EU moves to boost online shopping


The European Commission will present new legislation today (8 October) aimed at making it easier for consumers to shop on the Internet and on the high street alike. But the proposals received a lukewarm reception from consumer organisations for “falling short of expectations”.

The proposed Consumer Rights Directive, details of which have been seen by EURACTIV, will be unveiled by EU Consumer Affairs Commissioner Meglena Kuneva later today. 

Based on the assertion that “the reality today is that the EU-wide retail market does not yet exist even when online cross-border shopping should be practically costless,” the directive aims to “boost consumer confidence and at the same time cut red tape which is holding back business within national borders, denying consumers more choice”. 

It seeks to do so by guaranteeing them “clear information” on price and extra charges before signing contracts, and also sets out consumer rights on returns, refunds, repairs and unfair contracts. 

150 million EU citizens regularly shop over the Internet, but only 30 million Europeans (7% of the population) do so across borders, according to Commission figures. “Many people are just not aware of the opportunities that are out there if they shop around online,” laments the EU executive, which found that 37% of EU citizens feel more confident shopping domestically. 

“The new rules are designed to strengthen protection and close the loopholes in key areas that are undermining consumer trust,” said Commissioner Kuneva. She stressed that an “EU-wide safety net of rights” was required to give consumers “the security they need to shop around with peace of mind” and fulfil the single market’s potential to “deliver a lot more choice and opportunities for consumers”.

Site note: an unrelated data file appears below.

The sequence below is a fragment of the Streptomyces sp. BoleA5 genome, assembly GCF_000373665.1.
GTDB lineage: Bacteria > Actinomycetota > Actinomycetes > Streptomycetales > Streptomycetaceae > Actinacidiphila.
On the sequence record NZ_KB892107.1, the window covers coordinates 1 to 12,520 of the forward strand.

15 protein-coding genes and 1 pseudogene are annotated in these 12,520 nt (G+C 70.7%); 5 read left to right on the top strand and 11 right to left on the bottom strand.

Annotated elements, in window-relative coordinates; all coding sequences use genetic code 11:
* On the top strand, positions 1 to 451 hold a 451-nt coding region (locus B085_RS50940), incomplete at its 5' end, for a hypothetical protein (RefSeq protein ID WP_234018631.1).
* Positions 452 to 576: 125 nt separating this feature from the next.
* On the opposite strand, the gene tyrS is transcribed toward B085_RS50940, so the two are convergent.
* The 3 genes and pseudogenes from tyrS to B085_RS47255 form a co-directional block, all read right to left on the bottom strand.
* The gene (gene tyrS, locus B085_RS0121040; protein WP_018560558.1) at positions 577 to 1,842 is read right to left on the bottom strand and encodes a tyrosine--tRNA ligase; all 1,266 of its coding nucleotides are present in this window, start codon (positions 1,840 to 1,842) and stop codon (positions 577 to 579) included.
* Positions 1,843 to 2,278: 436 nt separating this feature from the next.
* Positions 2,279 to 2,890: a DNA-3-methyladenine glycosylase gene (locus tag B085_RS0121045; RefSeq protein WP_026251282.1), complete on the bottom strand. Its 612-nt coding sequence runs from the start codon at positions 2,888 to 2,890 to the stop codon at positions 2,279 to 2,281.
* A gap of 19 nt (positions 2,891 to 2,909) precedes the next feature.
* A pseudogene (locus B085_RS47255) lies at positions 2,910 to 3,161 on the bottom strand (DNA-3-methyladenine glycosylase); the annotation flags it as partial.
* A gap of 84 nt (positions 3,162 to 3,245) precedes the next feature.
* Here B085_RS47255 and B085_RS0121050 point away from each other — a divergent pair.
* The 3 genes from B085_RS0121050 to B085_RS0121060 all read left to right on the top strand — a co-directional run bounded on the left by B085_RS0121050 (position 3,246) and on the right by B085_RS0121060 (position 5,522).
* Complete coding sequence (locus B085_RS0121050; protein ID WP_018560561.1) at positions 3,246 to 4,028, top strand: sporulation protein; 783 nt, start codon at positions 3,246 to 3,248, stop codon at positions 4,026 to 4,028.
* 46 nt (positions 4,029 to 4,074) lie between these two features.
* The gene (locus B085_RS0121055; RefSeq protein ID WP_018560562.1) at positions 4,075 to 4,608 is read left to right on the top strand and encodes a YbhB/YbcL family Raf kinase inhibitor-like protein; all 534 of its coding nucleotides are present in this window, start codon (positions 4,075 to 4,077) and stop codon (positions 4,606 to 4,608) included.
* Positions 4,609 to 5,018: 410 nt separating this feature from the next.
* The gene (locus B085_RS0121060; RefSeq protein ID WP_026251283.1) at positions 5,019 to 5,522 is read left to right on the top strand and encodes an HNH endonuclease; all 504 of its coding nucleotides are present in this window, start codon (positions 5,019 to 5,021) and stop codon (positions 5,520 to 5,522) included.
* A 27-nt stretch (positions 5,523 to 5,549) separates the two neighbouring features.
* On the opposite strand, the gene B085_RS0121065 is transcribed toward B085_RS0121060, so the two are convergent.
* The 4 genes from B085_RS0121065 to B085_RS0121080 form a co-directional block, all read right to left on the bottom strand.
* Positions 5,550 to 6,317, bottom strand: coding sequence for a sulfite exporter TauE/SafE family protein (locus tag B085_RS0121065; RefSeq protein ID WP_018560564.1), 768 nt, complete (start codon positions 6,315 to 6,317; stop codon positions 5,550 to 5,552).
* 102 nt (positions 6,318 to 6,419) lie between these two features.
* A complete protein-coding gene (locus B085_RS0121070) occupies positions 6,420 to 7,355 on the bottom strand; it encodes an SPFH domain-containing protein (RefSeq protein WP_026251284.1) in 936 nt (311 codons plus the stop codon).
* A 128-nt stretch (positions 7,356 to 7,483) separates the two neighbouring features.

Indeed, while the Commission expects revenue from online sales to hit €291 billion in 2013, it estimates that it will only reach €128 billion in 2008. Only €24 billion-worth of these transactions will take place across borders this year, it estimates, while just one in five EU retailers sells beyond national boundaries. 

The directive concerns business-to-consumer sales contracts for goods and services and specifically covers: 

  • Pre-contractual information: It obliges traders provide the consumer with information on product characteristics, their geographical location and identity and the final price – inclusive of all tax and shipping charges – before purchase. 
  • Delivery rules: For the first time at EU level, it gives the trader a maximum of 30 days to deliver the goods to the consumer. It also makes the trader responsible for loss or deterioration of the product during delivery and gives the consumer the right to a refund for late or non-delivery. After the 30 days have expired, the consumer can be reimbursed within seven days. 
  • ‘Cooling off’ period for distance sales, including via the Internet: It gives consumers throughout the EU a period of 14 days after receipt of the product to change their mind, extended to three months if the trader fails to provide adequate information. 
  • Repairs, replacements and guarantees: It harmonises the remedies available to consumers who have received faulty products. Provided that consumers inform sellers of defects within two months, they may ask for a repair or replacement.